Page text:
To further illustrate the configuration of the cavities formed in the stacked laminate mold 10 by forming a V-shaped groove 40, a single plate 12 is illustrated in FIG. 6. It is seen that groove surfaces 42 and 44 meet at linear groove base 46. In the illustrated embodiment, first groove surface 42 intersects the plate first major surface 14 at first rear edge 48 and intersects mold surface 18 at first top edge 52. Similarly, second groove surface 44 intersects the plate mold surface 18 at second top edge 54 and intersects the first major surface 14 at second rear edge 50. Groove base 46 extends from first major surface 14 to mold surface 18. Groove surfaces 42 and 44 may extend to second edge 22 of the mold surface 18 as illustrated, or may terminate some distance away from second edge 22.
The term “groove surface” is generally used when discussing the configuration of the groove formed in the plurality of plates 12, and the term “cavity surface” is generally used to describe those groove surfaces when the plates 12 are configured to form a mold. However, the terms “groove surface” and “cavity surface” are interchangeable throughout.
FIG. 7 illustrates two adjacent plates 12 returned to incline angle β which positions the plurality of plates into a molding position. Incline angle β is that orientation at which the mold surfaces 18 of each of the plates 12 form a continuous, coplanar mold surface of the stacked laminate mold 10. It is seen that pyramidal cavities are formed by the V-shaped grooves, each individual cavity being bounded by first cavity surface 42 and second cavity surface 44 of one of the plates 12, and by a third cavity surface formed by a portion of the second major surface 16 of an adjacent plate 12. Such a cavity is used to mold a triangular-based pyramidal protrusion. For clarity, only two plates 12 are illustrated in FIG. 7; however, it is understood that any number of plates 12 may be combined together to form the grooves in the plates at first incline angle α and to form the mold 10 at the second incline angle β.
In one preferred embodiment; a plurality of parallel grooves 40 are formed through each of the plates 12 while they are oriented in their groove-forming orientation at angle α. Upon returning the plates to their second, mold-forming orientation at angle β, this will result in a plurality of triangular-based cavities as illustrated in FIG. 10. It is also within the scope of the present invention to form a plurality of grooves not parallel to one another. In one preferred embodiment, angle β is 90° relative to reference plane R, and angle α is 45° relative to plane R. It is also within the scope of the present invention for the mold forming orientation at angle β to be less than or greater than 90°. Preferably, mold surfaces 18 of each plate are formed to be continuous and coplanar when the plates 12 are at angle β. Such an arrangement will allow the final molded article to have a generally planar base with the protrusions extending from the planar base. However, for certain applications it may be desirable that the final molded article have a grooved base with protrusions extending therefrom. In such an arrangement, the individual mold surfaces 18 need not be continuous and coplanar when the plates are at mold forming angle β. As to groove forming orientation angle α, it can be greater than or less than angle β. In other words, the plates may be tilted in either direction from angle β during formation of the groove. It is also within the scope of the present invention to form one or more grooves with the plates held at a first angle α and then form one or more grooves with the plates held at a second angle α so as to form different configurations of the cavities within a single stacked laminate mold 10.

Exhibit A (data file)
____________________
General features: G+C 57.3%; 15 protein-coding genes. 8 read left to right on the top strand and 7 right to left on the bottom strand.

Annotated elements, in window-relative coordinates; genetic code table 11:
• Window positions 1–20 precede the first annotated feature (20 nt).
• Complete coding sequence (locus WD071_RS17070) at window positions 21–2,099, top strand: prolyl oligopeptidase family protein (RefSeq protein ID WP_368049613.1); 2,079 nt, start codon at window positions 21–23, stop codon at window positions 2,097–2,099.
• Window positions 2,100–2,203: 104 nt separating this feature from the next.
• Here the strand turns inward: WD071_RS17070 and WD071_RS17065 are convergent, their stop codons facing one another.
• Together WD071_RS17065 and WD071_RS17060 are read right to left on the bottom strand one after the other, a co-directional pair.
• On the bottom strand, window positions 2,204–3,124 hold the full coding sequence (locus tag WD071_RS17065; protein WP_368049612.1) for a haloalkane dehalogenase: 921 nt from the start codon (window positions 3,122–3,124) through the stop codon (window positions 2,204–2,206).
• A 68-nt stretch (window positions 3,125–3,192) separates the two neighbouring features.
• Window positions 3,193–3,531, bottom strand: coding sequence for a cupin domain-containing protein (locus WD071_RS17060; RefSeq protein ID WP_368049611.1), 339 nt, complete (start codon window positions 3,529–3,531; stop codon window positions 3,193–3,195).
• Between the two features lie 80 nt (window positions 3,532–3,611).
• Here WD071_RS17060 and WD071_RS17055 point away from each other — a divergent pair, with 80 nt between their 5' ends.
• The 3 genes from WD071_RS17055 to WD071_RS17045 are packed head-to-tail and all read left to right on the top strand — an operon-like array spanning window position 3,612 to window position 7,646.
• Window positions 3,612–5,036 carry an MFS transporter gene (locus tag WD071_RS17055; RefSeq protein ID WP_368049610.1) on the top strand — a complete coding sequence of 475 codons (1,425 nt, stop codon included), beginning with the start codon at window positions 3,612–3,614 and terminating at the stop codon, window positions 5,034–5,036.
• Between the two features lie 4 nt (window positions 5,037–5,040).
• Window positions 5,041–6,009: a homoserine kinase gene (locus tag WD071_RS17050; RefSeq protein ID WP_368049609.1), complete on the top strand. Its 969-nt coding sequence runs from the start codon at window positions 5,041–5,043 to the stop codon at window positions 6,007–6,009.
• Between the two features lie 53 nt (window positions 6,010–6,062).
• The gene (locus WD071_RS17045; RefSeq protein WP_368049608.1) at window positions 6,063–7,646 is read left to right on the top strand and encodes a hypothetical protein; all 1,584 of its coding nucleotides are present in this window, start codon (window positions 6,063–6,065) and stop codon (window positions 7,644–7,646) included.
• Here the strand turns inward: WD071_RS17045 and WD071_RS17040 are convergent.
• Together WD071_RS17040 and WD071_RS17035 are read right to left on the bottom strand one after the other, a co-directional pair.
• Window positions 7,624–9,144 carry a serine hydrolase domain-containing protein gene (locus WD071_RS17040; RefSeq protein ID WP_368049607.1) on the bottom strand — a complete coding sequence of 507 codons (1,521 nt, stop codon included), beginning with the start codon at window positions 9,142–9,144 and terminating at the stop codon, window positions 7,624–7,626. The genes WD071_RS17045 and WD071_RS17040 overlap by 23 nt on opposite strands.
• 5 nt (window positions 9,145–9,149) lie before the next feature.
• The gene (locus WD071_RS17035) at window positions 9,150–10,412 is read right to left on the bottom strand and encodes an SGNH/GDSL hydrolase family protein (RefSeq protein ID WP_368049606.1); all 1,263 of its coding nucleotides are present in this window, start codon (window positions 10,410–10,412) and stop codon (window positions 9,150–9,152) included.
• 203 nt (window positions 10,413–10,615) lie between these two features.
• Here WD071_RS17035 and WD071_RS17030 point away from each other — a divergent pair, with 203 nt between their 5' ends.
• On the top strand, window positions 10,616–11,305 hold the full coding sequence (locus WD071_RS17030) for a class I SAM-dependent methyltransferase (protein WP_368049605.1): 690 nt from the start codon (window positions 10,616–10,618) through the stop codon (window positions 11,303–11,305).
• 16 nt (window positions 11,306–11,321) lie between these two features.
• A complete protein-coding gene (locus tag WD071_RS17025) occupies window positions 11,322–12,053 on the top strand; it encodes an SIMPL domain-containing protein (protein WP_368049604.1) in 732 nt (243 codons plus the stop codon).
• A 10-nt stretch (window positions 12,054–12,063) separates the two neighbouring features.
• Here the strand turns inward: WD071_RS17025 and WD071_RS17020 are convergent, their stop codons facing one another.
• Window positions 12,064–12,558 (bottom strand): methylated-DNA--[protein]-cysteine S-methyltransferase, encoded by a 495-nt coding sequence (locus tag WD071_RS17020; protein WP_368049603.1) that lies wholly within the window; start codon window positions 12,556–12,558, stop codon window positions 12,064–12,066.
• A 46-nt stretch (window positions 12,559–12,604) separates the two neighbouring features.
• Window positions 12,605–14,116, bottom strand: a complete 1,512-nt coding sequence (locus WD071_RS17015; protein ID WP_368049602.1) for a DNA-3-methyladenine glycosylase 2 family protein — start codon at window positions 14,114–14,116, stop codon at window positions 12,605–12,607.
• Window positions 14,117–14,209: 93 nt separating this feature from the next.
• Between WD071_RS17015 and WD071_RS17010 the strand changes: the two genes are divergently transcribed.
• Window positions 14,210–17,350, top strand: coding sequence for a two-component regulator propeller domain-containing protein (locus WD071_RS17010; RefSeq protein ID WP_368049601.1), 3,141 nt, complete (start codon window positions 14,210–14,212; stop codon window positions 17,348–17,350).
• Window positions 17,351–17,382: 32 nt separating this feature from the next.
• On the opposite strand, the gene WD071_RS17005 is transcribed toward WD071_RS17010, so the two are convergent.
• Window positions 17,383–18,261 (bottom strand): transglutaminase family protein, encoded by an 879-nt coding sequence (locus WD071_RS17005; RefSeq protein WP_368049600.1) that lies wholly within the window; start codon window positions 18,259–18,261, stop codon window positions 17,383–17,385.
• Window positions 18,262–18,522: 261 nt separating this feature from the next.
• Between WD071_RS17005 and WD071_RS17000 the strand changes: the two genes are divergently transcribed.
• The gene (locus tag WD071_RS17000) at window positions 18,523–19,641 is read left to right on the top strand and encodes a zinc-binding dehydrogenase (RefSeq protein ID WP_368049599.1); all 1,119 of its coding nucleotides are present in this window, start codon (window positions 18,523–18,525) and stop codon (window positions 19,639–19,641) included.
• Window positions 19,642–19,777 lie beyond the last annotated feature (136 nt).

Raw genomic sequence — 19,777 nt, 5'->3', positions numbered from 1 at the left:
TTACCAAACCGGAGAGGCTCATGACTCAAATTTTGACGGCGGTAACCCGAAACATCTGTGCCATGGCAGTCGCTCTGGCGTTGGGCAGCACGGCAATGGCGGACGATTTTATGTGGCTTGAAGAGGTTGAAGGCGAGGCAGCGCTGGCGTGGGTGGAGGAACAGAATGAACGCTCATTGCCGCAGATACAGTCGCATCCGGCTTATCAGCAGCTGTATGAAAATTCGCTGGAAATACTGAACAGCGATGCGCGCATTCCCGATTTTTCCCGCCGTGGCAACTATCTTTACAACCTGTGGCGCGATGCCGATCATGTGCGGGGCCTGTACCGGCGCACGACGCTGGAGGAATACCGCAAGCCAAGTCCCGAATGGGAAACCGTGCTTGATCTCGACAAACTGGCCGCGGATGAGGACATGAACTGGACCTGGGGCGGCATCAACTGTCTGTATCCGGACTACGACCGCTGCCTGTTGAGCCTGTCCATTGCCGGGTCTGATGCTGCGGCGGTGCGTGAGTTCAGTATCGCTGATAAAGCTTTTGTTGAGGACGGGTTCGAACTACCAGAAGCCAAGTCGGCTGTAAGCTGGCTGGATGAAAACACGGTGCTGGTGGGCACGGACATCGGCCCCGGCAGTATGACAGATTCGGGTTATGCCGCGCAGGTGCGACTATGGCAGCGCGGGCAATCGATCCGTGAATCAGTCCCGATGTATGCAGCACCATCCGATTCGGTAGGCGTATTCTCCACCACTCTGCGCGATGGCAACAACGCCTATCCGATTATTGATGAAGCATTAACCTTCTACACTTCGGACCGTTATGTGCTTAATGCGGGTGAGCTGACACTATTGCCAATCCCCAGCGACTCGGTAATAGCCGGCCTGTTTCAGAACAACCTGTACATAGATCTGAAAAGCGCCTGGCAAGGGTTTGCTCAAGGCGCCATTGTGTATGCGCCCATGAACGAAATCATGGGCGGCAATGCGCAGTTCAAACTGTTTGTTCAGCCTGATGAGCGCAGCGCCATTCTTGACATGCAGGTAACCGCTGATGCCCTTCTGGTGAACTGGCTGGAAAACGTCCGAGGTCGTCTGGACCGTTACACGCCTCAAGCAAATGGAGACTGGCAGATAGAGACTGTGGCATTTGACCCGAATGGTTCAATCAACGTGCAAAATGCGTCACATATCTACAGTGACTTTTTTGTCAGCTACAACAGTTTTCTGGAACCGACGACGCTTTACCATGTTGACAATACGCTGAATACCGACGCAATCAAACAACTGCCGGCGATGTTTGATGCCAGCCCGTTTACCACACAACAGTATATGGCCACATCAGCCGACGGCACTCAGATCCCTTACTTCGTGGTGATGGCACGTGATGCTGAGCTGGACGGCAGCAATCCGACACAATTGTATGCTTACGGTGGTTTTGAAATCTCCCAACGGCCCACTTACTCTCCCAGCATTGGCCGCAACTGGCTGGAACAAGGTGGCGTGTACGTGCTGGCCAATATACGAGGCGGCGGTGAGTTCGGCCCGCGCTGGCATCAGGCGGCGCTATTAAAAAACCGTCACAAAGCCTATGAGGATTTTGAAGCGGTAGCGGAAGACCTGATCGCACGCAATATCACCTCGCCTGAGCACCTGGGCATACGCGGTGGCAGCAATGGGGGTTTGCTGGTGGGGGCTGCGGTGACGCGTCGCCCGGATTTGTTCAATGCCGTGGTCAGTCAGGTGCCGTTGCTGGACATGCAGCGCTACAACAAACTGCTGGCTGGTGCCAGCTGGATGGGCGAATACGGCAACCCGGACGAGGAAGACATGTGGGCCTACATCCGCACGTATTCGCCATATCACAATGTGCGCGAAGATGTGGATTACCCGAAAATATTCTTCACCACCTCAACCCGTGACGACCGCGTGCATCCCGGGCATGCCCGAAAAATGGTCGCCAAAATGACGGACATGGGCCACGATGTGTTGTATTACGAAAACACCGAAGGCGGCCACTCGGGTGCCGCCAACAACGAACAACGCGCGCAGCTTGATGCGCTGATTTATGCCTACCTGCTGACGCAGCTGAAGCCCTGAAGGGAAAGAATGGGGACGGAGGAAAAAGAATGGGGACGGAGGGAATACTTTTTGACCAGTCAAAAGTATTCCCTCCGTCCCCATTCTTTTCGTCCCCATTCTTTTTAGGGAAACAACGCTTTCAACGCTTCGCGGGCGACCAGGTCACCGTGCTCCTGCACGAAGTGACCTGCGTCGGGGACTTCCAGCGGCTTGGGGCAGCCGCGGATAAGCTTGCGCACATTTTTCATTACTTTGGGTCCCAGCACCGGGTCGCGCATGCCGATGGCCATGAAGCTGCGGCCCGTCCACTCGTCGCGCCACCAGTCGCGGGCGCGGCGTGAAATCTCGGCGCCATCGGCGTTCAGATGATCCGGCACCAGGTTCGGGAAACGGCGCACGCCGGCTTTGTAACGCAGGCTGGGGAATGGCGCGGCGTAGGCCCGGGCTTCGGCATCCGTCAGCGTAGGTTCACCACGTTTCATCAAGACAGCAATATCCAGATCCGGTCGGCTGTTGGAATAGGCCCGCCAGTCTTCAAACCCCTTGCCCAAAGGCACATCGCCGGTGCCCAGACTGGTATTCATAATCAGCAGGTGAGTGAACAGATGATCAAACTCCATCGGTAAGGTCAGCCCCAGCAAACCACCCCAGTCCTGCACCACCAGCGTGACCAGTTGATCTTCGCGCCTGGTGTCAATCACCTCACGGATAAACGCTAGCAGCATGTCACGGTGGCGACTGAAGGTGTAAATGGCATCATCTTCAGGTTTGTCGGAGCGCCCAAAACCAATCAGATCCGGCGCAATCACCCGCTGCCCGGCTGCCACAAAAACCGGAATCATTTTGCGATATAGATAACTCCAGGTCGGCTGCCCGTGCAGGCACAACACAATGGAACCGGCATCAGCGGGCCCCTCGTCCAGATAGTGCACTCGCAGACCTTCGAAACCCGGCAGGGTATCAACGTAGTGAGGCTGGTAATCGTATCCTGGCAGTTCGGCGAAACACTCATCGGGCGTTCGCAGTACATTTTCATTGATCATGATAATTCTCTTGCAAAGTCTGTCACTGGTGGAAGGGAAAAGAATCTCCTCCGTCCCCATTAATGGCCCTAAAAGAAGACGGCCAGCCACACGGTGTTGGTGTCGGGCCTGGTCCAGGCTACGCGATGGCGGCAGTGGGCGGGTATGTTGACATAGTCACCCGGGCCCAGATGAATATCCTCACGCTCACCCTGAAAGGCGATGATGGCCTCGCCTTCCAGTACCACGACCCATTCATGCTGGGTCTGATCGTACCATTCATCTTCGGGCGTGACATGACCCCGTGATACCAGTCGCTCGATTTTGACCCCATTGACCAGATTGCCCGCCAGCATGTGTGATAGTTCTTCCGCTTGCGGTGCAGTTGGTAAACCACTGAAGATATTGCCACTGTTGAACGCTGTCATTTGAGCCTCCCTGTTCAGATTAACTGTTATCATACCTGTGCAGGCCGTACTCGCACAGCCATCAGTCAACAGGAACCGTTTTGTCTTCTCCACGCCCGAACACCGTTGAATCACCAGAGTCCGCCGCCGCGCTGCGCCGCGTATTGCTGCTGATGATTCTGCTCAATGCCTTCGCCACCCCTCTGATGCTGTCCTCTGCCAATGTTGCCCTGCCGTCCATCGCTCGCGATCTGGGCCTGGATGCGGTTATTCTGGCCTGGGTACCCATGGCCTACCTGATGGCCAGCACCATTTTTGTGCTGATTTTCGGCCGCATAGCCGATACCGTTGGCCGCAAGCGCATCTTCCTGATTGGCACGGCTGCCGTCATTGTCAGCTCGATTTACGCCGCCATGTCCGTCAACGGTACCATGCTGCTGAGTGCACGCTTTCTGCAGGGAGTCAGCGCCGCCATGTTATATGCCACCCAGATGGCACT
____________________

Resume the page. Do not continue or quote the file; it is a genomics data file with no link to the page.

An alternate embodiment of the V-shaped groove 40 is illustrated in FIGS. 8 and 9. FIG. 8 illustrates a single plate; however, it is understood that this groove can be advantageously formed by cutting through a plurality of plates 12 as explained with respect to FIGS. 3 and 4. In the embodiment illustrated in FIG. 8, the first and second groove surfaces are cut deep enough into the plate 12 such that first groove or cavity surface 42 intersects the plate mold surface 18 at first top edge 52, first major surface 14 at first rear edge 48, and second major surface 16 at first forward edge 56. Similarly, second groove surface 44 intersects the plate mold surface 18 at second top edge 54, first major surface 14 at second rear edge 50, and second major surface 16 at second forward edge 58. With such a groove, the groove base 46 extends from the first major surface 14 to the second major surface 16. Preferably, groove base 46 is oblique to the mold surface 18; however, it is also within the scope of the present invention for the groove base 46 to be parallel to mold surface 18.
An individual cavity formed by the groove of FIG. 8 is illustrated with respect to FIG. 9. For illustrative purposes, FIG. 9 illustrates plate 12 having groove 40 formed therein, with plate 12 being between two optional spacer plates 12′ not having a groove formed therein. It is understood that adjacent plates 12 may each have cavities formed therein if spacer plates 12′ arc not used. It is seen that the cavity of the second embodiment is bounded by the first cavity surface 42, second cavity surface 44, a third cavity surface formed by a portion of the second major surface 16 of the plate immediately behind plate 12, and a fourth cavity surface formed by a portion of the first major surface 14 of the plate immediately in front of plate 12. Such a cavity is used to mold a protrusion having a four-sided base.